Endpoint Insights

Setting-Up HTTPS and Content Delivery Network

Topics: Endpoint Insights

In my upcoming 6-part blog post set, instead of focusing on ConfigMgr, I’m going to talk about the Cloud and how you can setup your company’s website or even your own blog site with HTTPS and/or Content Delivery Network (CDN).

First, though, I’m going to cover HTTPS and CDN in this blog post and I’ll tell you why I think they are important. In later posts, I’ll walk you through the process of setting-up a website with both HTTPS and CDN using Azure CDN.

What is HTTPS?

Unlike HTTP, HTTPS guarantees that the connection between a computer and a website is secure and encrypted. This is great for securing login information or other sensitive information, and it may also help boost your website’s trust level.

Setting up HTTPS and Content Delivery Network-HTTPS

At a later date I will go into this in more detail, but for now notice in the above screenshots that the first URL is using HTTPS and the URL’s color is white? This means that this website has a standard SSL certificate. In the second window the URL’s color is green. Green means that this website has an Extended Validation SSL certificate. The second certificate is much harder to get and is trusted more. This is why Internet Explorer/Edge will show this site’s URL in green.

Setting up HTTPS and Content Delivery Network-HTTPS-2

Quick side note: Chrome, Firefox, Opera and Yandix browsers will also display a site’s URL in green if it has an Extended Validation SSL certificate.

What is CDN?

Quoting Wikipedia:

A content delivery network or content distribution network is a globally distributed network of proxy servers deployed in multiple data centers. The goal of a CDN is to serve content to end-users with high availability and high performance. CDNs serve a large fraction of the Internet content today, including web objects, downloadable objects, applications, live streaming media, on-demand streaming media, and social networks.

Why is CDN important? The short answer is performance. The closer the files are to the end-user the faster the website.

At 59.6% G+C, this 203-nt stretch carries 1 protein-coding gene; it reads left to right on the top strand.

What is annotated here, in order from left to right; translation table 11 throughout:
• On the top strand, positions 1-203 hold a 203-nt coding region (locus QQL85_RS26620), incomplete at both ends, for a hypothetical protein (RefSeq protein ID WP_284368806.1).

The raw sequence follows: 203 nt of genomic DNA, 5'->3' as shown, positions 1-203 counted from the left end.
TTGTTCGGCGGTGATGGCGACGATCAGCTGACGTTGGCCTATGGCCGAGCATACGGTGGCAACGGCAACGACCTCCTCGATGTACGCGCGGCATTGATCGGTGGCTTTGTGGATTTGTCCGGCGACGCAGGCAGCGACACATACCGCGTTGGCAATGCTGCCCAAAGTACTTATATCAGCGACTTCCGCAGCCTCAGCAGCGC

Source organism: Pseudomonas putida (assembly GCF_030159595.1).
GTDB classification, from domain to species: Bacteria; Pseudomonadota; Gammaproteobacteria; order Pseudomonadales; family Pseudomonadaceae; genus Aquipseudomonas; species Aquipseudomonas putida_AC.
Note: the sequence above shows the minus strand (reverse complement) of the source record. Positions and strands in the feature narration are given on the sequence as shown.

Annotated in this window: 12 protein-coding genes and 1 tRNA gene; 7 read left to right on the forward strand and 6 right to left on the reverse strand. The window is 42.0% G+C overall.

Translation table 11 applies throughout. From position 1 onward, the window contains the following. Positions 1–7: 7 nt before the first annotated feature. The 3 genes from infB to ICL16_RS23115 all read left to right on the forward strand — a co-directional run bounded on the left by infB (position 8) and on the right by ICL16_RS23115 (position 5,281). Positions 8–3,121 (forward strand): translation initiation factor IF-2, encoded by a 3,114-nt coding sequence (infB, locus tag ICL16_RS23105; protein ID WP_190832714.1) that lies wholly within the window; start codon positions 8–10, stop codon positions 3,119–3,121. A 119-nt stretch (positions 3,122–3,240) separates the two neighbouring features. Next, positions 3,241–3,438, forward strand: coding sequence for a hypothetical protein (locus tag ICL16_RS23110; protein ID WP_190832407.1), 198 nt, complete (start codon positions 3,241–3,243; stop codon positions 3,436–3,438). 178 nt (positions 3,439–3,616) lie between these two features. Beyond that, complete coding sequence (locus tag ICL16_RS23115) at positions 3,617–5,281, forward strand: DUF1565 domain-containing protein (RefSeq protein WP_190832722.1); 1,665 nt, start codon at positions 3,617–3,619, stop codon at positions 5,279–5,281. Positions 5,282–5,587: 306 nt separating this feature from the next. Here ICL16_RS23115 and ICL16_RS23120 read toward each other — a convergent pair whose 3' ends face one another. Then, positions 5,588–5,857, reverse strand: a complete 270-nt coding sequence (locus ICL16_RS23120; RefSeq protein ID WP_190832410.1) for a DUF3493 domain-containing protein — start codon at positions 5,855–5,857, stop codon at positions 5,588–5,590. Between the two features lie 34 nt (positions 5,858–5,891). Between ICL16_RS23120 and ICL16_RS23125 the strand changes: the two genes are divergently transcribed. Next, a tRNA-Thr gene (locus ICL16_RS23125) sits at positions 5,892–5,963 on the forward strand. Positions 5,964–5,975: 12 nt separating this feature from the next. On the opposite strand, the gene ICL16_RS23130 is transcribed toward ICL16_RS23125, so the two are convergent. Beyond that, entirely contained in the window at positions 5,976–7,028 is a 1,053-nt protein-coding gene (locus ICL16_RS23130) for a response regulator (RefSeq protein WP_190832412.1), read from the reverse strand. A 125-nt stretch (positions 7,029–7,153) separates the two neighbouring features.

Why use HTTPS?

There are many reasons why you would want to use HTTPS. Obviously security and encryption are important factors. It is also important for Search Engine Optimization (SEO). Having an HTTPS website will get a high ranking in Google and I also believe it will give you a higher ranking with other search engines too. As we all know, every little bit helps over your competition!

Another reason relates to trust. Does seeing the following message inspire trust when logging onto a website? Does it affect your level of confidence? I think it does.

Setting up HTTPS and Content Delivery Network-Not Secure

Why use CDN?

The answer is PERFORMANCE! Think about the number of times you visit a website that’s slow to display. Instead of waiting, how often do you move onto another site? I know that I do that a lot.

Here’s a blog post about website loading times. In a nutshell it says that the longer (more than a few seconds) the website takes to load the more likely someone will abandon the site and move onto another site. The infographic on the page says, “If an e-commerce site is making $100,000 per day, a 1 second page delay could potentially cost you $2.5 million in lost sales every year.” Although I don’t think it is as dramatic as that for most companies, it wouldn’t surprise me if it was $200,000 in sales a year. Yikes!

Who needs HTTPS and/or CDN?

I would suggest that every website should have both! It doesn’t matter if this is your personal blog site or a company site. You want people to trust you and to visit your website, otherwise, why did you create the site in the first place?

In the next blog post in this set, I will talk about website performance and I’ll make a few predictions!

I hope that you find this blog post useful. If you have any questions, please feel free to contact me @GarthMJ.